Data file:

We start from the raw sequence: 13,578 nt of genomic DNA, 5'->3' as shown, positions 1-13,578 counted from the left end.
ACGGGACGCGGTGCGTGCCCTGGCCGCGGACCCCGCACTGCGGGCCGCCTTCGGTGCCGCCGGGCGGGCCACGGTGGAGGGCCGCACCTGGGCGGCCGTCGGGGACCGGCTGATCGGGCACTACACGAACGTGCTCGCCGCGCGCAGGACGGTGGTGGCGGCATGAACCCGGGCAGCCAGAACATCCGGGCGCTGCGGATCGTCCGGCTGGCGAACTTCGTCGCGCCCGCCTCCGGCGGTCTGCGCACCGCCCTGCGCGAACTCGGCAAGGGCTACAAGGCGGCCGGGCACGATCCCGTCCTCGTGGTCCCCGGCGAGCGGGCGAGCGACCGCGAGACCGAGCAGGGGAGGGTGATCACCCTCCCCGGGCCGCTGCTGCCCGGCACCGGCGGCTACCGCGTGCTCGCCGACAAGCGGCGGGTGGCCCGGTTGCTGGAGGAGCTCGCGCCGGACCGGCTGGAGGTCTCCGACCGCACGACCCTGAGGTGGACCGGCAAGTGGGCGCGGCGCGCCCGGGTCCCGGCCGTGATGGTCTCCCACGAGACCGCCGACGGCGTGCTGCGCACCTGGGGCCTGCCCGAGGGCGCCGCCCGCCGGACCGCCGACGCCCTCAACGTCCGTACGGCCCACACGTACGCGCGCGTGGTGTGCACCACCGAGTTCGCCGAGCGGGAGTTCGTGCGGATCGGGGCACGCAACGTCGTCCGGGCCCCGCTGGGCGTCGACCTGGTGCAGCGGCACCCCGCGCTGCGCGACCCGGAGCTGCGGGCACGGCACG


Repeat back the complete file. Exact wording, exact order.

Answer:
We start from the raw sequence: 13,578 nt of genomic DNA, 5'->3' as shown, positions 1-13,578 counted from the left end.
ACGGGACGCGGTGCGTGCCCTGGCCGCGGACCCCGCACTGCGGGCCGCCTTCGGTGCCGCCGGGCGGGCCACGGTGGAGGGCCGCACCTGGGCGGCCGTCGGGGACCGGCTGATCGGGCACTACACGAACGTGCTCGCCGCGCGCAGGACGGTGGTGGCGGCATGAACCCGGGCAGCCAGAACATCCGGGCGCTGCGGATCGTCCGGCTGGCGAACTTCGTCGCGCCCGCCTCCGGCGGTCTGCGCACCGCCCTGCGCGAACTCGGCAAGGGCTACAAGGCGGCCGGGCACGATCCCGTCCTCGTGGTCCCCGGCGAGCGGGCGAGCGACCGCGAGACCGAGCAGGGGAGGGTGATCACCCTCCCCGGGCCGCTGCTGCCCGGCACCGGCGGCTACCGCGTGCTCGCCGACAAGCGGCGGGTGGCCCGGTTGCTGGAGGAGCTCGCGCCGGACCGGCTGGAGGTCTCCGACCGCACGACCCTGAGGTGGACCGGCAAGTGGGCGCGGCGCGCCCGGGTCCCGGCCGTGATGGTCTCCCACGAGACCGCCGACGGCGTGCTGCGCACCTGGGGCCTGCCCGAGGGCGCCGCCCGCCGGACCGCCGACGCCCTCAACGTCCGTACGGCCCACACGTACGCGCGCGTGGTGTGCACCACCGAGTTCGCCGAGCGGGAGTTCGTGCGGATCGGGGCACGCAACGTCGTCCGGGCCCCGCTGGGCGTCGACCTGGTGCAGCGGCACCCCGCGCTGCGCGACCCGGAGCTGCGGGCACGGCACG